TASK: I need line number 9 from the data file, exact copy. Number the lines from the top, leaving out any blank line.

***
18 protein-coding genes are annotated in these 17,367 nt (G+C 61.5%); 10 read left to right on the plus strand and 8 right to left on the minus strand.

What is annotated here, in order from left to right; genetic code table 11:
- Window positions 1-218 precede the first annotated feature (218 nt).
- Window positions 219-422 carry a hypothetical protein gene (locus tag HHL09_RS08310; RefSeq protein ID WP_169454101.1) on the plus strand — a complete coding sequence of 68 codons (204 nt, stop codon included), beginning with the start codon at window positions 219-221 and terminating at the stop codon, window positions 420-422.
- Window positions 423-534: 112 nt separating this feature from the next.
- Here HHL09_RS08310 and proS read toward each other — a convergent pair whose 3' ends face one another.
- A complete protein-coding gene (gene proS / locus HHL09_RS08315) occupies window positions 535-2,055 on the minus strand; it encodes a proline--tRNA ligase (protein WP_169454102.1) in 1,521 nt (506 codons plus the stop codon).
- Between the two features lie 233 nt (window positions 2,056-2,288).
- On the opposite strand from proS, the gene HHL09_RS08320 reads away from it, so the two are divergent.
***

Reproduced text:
- On the opposite strand from proS, the gene HHL09_RS08320 reads away from it, so the two are divergent.